Account Aggregation Solutions Move In-House. (Webnotes)

ABA Banking Journal, September 2002 | Go to article overview

Account Aggregation Solutions Move In-House. (Webnotes)


How important is it for the average bank account holder to be able to see, on one web screen, all her financial information--from her banks, brokerages, insurance providers, and other investments and debts? Answer: Nice, but not all that important. But for a wealthy client? Very important. For an advisor to wealthy clients? Essential.

Account aggregation--the technology for collecting and presenting financial information from disparate sources--has been around for about two and a half years. At the end of last year, about 100 financial institutions (banks, brokerages, and advisors) offered the service, according to a Celent Communications study. Growth of the industry slowed during the "great cash" of the dot coms. It wasn't helped by the kludgey technology of the early providers. Screen scraping, as it is called, seemed to be a crude, error-prone, and vaguely dishonest way of enabling one bank to go to another financial institution and pick off account information about the two institutions' common customers--at their request, of course. Many early-adopting customers, already skittish about the free circulation of their financial information, got scared and quit. Banks, in turn, were reluctant to push a new product with such a precipitous downside. And while they might be happy to hook information from other institutions, they certainly d idn't want others to be fishing in their customer pool.

Celent is now forecasting healthy growth for account aggregation: from about two million users at end 2001 to eight million in '03 to fifteen million in '05. That's a 52% compounded annual growth rate over four years. Account aggregation is now more widely adopted than electronic bill presentment and payment (EBPP), notes Ariana-Michele Moore, who did the Celent study. That leads her to believe that account aggregation is likely to "evolve efficiently" to new levels of technical reliability and customer acceptance. Financial institutions have stopped griping about screen scraping and are working to make it more reliable. According to Celent, two of every three users still get their "foreign" account data via screen scraping. About one in four get aggregated information via Quicken's downloading software. Only one in twenty-five use OFX (Open Financial Exchange), the horse that most analysts are picking as the eventual winner. QEX is a financial messaging protocol--which provides the "direct feed" of data betw een banks' core processing systems--bypassing screen scraping and thus making data exchanges more secure and more accurate. However, banks have been slow to adopt OFX [not to mention IFX, the next-generation version still warming up]. Celent found that as of a year ago only 1,400 banks and brokerages were set up to handle OFX messages.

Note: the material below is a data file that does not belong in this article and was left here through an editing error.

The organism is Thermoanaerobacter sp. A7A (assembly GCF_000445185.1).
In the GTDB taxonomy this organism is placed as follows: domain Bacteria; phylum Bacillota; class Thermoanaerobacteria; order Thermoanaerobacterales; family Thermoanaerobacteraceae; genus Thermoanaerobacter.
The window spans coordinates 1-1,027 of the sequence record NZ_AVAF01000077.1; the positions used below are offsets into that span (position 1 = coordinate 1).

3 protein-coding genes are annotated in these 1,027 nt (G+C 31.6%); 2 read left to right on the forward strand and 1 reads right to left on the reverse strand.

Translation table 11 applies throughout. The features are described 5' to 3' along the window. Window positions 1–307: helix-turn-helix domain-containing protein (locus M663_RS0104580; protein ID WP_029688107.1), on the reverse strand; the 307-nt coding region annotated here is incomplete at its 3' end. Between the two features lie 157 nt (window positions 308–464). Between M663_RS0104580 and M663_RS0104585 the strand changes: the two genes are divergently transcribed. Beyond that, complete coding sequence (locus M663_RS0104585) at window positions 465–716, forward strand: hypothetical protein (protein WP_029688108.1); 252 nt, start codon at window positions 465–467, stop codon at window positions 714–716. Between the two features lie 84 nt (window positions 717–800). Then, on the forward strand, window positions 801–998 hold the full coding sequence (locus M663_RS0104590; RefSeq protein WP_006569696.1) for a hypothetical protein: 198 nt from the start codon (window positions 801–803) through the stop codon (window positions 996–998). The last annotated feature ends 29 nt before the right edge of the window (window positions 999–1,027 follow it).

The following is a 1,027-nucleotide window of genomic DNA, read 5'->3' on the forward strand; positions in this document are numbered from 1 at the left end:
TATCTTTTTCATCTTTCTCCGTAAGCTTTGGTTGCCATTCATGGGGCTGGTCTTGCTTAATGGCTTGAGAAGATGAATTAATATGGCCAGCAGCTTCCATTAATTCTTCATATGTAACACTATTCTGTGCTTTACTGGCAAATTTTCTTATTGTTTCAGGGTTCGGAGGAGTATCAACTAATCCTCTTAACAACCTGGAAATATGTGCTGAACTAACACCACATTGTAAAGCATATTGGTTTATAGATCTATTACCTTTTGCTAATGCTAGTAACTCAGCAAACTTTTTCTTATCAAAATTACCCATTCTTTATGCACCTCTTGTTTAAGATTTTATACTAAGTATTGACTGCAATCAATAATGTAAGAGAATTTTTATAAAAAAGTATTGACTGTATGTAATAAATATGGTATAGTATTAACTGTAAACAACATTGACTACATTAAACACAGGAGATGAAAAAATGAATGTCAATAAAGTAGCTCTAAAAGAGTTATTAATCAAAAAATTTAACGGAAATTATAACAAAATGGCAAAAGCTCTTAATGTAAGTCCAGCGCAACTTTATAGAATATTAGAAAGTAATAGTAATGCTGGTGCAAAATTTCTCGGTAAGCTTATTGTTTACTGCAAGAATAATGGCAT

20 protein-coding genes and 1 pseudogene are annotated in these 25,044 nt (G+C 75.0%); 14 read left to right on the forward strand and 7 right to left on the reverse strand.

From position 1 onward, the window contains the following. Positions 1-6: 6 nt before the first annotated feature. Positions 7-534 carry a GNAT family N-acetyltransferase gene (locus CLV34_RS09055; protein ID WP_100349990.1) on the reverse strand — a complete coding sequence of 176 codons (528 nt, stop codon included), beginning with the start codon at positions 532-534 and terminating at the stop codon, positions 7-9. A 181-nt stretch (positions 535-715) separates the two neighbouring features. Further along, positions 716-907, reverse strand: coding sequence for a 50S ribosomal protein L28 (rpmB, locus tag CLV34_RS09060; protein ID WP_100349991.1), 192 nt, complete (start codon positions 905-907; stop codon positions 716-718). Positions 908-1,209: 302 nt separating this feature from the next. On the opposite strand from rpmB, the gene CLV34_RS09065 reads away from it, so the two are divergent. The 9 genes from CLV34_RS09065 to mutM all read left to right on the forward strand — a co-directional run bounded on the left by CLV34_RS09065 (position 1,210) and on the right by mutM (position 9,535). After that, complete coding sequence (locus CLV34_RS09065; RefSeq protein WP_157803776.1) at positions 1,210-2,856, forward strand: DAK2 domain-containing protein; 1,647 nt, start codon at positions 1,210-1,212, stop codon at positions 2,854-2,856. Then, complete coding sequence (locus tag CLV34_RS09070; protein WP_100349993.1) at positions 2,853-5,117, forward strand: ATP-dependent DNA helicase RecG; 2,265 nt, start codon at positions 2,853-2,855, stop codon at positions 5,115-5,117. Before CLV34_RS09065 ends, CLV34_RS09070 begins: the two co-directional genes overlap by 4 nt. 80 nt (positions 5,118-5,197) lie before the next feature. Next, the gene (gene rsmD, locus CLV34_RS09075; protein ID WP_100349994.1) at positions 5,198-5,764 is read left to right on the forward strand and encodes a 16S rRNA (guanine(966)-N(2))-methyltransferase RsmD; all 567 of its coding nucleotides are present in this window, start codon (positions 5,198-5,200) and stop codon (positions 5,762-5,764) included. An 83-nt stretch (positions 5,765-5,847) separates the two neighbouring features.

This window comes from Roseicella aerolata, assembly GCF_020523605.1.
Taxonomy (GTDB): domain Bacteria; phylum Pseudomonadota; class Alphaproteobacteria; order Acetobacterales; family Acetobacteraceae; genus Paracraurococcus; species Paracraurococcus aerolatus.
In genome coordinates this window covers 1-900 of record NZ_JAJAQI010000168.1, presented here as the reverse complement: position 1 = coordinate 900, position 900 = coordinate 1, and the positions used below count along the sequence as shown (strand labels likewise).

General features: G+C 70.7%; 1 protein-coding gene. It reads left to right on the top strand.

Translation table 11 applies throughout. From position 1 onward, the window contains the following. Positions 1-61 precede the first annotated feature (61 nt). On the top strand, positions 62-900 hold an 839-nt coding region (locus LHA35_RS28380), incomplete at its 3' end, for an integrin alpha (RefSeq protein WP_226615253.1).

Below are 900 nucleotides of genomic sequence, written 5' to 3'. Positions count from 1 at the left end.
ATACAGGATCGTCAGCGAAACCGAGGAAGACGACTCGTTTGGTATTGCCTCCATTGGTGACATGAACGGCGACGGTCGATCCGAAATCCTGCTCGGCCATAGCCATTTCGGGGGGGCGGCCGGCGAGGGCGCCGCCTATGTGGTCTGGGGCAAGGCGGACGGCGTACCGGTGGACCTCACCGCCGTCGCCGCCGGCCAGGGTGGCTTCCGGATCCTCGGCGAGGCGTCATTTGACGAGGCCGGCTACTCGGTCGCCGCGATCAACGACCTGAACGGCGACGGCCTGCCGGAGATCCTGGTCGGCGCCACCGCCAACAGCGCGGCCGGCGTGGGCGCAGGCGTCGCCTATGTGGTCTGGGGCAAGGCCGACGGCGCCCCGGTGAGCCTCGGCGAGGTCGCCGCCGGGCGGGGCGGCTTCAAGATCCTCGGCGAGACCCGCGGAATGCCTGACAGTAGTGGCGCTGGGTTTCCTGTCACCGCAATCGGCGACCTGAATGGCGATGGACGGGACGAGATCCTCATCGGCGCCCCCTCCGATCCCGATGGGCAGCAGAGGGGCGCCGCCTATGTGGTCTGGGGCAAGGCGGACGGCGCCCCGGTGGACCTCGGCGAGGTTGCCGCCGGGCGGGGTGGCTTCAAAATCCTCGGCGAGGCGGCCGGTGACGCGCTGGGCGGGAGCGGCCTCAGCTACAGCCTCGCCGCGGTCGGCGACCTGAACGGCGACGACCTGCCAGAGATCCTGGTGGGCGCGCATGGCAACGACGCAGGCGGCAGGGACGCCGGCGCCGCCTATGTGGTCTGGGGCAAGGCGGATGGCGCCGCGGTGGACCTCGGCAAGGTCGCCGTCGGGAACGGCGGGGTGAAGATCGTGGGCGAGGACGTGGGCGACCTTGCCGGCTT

Celent's Moore analyzed the account aggregation market in terms of two constituencies: retail--providing aggregated data directly to consumers; and wholesale--providing it to financial advisors so they can better serve their wealthier customers. A hybrid offering lets a retail user share access with her financial advisor.

Until very recently, banks outsourced their account aggregation services to third parties. Yodlee, the pioneer provider, still holds about half of the entire market, delivering its services at websites co-hosted by financial institutions. Now that the technology is looking a little better, most banks will doubtless feel more comfortable having full control of its customers' financial data. …

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